Several years ago, before the pandemic shuttered in-person gatherings and fun, the Woodlawn Neighborhood Association in partnership with the Oregon Public House hosted a Woodlawn History Trivia Night. Here are just a few of fun facts from that evening. Many of these were culled from the book, Portland’s Woodlawn Neighborhood, written by our neighborhood historian, Anjala Ehelebe, and published by Arcadia Publishing. We will post more Woodlawn trivia from time to time here on the Go Woodlawn blog. Check back soon!
—In 1888, the railroad running from Portland to Vancouver sited a train station in the center of the Albina area rural farming village that would soon become the town of Woodlawn.
—Woodlawn’s streets were laid out at angles (the Woodlawn Triangle) in the first place to match the railroad’s curved path through the neighborhood. It traveled Fourth/Union/MLK to Eighth then over trestles to Hayden Island to meet the ferry going to Vancouver.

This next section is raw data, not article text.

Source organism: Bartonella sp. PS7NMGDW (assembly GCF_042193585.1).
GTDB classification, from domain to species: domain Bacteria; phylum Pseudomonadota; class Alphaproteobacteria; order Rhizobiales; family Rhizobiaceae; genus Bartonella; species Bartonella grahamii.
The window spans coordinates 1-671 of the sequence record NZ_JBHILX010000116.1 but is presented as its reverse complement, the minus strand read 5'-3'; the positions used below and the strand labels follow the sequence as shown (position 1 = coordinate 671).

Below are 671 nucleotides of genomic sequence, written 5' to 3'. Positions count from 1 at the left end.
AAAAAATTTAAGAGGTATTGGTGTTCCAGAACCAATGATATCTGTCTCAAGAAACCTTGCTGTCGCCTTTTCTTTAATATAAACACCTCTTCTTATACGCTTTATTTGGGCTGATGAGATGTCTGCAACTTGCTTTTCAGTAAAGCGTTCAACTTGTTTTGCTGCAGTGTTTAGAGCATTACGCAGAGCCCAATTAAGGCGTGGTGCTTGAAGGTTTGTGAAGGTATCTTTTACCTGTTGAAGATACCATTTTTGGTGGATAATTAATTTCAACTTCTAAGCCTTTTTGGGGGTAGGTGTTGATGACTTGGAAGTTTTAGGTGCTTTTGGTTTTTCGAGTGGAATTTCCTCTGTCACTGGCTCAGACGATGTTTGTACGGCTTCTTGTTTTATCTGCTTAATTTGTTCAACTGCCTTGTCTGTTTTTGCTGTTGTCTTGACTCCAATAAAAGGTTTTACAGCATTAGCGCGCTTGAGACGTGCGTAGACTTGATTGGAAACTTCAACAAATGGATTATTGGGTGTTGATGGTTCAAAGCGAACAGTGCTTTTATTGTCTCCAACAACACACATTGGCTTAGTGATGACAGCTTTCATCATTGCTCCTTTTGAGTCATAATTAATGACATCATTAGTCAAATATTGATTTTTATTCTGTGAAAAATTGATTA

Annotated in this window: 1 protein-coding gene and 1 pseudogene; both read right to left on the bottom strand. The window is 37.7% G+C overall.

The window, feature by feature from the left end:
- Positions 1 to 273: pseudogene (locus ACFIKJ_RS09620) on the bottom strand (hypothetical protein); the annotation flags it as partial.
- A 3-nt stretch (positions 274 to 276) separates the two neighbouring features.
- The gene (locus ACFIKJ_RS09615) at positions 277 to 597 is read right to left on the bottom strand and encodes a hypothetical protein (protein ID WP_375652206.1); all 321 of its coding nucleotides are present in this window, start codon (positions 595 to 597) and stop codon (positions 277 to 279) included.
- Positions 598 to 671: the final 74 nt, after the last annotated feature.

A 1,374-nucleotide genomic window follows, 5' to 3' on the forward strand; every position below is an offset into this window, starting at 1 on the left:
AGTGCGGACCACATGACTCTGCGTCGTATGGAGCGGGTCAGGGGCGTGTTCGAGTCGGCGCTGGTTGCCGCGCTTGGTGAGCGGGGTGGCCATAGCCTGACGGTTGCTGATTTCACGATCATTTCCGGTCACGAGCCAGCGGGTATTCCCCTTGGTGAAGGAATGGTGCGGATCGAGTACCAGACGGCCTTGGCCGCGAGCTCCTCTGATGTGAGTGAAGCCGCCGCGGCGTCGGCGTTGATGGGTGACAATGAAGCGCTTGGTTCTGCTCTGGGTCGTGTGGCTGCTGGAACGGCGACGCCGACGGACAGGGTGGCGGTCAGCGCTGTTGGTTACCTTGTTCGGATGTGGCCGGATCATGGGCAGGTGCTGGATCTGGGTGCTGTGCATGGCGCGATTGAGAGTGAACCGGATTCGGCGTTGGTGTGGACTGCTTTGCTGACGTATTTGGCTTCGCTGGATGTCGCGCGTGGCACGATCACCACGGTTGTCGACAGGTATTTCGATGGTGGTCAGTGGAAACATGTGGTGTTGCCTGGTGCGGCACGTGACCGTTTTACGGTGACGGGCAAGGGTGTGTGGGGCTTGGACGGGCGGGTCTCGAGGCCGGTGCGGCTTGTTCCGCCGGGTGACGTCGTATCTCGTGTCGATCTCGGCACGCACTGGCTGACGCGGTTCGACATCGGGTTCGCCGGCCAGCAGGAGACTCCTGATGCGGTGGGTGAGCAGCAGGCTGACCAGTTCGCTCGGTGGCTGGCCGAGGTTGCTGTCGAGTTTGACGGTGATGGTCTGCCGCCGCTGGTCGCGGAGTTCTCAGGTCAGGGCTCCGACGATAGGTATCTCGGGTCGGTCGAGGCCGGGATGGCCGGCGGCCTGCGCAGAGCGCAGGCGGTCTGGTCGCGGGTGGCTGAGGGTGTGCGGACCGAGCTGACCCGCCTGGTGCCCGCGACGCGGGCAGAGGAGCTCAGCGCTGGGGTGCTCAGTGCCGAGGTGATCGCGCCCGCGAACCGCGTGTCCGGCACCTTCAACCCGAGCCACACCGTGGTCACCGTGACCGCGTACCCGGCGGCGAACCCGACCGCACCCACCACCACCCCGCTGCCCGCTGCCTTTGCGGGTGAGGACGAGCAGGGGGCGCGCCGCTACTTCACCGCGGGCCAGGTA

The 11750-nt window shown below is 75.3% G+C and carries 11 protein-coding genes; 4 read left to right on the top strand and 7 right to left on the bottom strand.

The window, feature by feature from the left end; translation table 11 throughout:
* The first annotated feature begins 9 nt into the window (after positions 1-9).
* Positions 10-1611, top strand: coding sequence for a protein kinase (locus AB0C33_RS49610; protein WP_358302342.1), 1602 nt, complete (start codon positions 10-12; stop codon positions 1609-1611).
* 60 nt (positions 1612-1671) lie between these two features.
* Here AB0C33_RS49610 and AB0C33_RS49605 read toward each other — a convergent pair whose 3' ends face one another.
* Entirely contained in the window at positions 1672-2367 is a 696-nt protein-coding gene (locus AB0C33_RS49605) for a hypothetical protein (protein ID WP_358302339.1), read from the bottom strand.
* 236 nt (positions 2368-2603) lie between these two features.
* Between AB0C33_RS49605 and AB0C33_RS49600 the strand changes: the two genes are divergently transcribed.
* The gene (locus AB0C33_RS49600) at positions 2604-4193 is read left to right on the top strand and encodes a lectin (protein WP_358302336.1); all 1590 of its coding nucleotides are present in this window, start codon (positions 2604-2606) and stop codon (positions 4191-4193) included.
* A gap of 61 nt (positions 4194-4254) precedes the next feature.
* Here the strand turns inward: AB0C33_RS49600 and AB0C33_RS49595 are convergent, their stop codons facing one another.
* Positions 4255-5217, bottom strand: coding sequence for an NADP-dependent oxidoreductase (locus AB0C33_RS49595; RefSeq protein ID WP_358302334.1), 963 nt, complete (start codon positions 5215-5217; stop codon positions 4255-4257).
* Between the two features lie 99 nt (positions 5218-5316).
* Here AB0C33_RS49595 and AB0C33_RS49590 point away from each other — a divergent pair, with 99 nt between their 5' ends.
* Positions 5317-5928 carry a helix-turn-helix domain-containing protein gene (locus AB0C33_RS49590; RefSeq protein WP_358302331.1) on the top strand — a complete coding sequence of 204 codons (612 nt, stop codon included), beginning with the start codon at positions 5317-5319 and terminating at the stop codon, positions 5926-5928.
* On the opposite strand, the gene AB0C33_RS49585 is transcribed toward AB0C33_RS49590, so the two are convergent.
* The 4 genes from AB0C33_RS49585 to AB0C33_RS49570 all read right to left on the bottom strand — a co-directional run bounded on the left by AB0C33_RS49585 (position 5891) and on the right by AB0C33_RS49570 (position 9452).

—For decades, the social center of the town of Woodlawn was the Woodlawn Odd Fellows Hall—where the Village Ballroom is currently located. Its previous names have been Woodlawn Hall, Rose City Ballroom, and Scarlett Ballroom.
—Black Rose Market was formerly a Rexall Drugstore. Back then, it had a sideline business filling veterinary prescriptions because of the dog and horse tracks located a few miles from Woodlawn not far from where Amazon now has a giant concrete outpost today.
—Good Neighbor Pizza was once a butcher, then a grocery and after that the Rose City Appliance store. Those details did not surface when it was part of a Portlandia episode way back when.
—The building where Classic Foods is now headquartered—and where the WNA hosts its monthly meetings—has had many very interesting past lives. These include the Grigsby Box Company (they made clothing boxes); Rose City Brewery; the icehouse for the town of Woodlawn in the 1930s; the former well house for the town (before the Bull Run connection; and for storing sandbags for the Army Corps of Engineers during the 1948 Vanport flood.